The 'Man Who Saved Tel Aviv' Dies at 94

Lou Lenhart (l) and other fighter pilots in front of the Avia S-199.
Lou Lenhart (l) and other fighter pilots in front of the Avia S-199. (Wikimedia Commons )

Lou Lenart, who became known as "the man who saved Tel Aviv," passed away Monday in his home in Ra'anana outside Tel Aviv at age 94.

His "bigger-than-life story" is fascinating.

Born Layos Lenovitz in Hungary, he immigrated to America at age 10 with his parents and two younger siblings to escape increasing anti-Semitism in their rural community near the Czech border. One incident in particular convinced the family it was time to leave. They were farmers and moved to a small town in central Pennsylvania.

But the move didn't shield them from anti-Semitism. There were few Jews in the town and the kids endured slurs from their classmates.

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At 17, Lenart enlisted in the Marines, where he served in an infantry division before being accepted to flight school. After surviving a serious training accident, he went on to battle Japanese kamikaze pilots in World War II.

Following his discharge as a captain, Lenart learned that 14 family members, including his grandmother, perished in Auschwitz.

From America, he watched Israel move toward statehood, as Holocaust survivors found their way to the Jewish homeland.

Early in 1948, Lenart joined the Haganah, the Israel Defense Forces' precursor, flying a cargo plane 1,300 miles from Italy to Israel. As an experienced fighter pilot, he helped locate surplus war planes for the emerging state.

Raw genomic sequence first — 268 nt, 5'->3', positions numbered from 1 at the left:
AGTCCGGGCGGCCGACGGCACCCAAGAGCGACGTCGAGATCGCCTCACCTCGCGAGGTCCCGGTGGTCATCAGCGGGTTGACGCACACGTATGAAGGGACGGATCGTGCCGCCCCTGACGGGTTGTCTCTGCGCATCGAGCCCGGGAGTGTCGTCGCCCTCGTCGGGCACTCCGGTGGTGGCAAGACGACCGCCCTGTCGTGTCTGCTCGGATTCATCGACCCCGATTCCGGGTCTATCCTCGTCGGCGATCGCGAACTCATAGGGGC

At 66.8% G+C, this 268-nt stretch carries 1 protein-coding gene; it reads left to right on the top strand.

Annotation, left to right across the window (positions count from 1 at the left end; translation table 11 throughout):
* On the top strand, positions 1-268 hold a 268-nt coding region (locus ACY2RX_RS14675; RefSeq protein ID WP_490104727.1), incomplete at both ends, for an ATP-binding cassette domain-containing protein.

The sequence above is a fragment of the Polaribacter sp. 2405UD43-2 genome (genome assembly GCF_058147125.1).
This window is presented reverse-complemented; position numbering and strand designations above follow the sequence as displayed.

On May 29, just two weeks after Israel's official establishment, some 10,000 Egyptian troops invaded, with about 500 vehicles, tanks, trucks, and tankers, marching toward Latrun to join Jordanian troops. At least five armies from neighboring Arab states plotted to destroy the newborn state.

Israel needed to stop the advance. Lenart, joined by three other pilots, including Ezer Weizman who would later serve as Israel's seventh president, were told if you don't go now, they'll be in Tel Aviv tomorrow and there will be no Israel. They attacked the massive ground forces camped outside Ashdod, just 20 miles from Tel Aviv.

Lenart would later write about "the IAF's [Israeli Air Force] first aerial attack," calling it "the most important event of my life" and saying he survived World War II to lead the mission.

"There were thousands of troops, tanks, and hundreds of trucks. We flew lower, dropped the bombs, and started shooting at anything we could spot," Lenart wrote. "The Egyptians tried to shoot at us, but they were stunned. They didn't even know Israel had an air force. The Arabs had everything, we had nothing. And we still won. We just didn't have a choice. That was our secret weapon."

Lenart later helped establish the IAF's 101 Squadron and flew missions to bring Iraqi Jews to Israel.

He also flew commercially for El Al, Israel's national airline. And if that wasn't enough, he produced six feature films, including "Iron Eagle" and its sequel, "Iron Eagle II."

Lenart was buried this week near Tel Aviv. He is survived by his wife, Rachel, two children and a grandson. His daughter, Michal, also served in the IAF.

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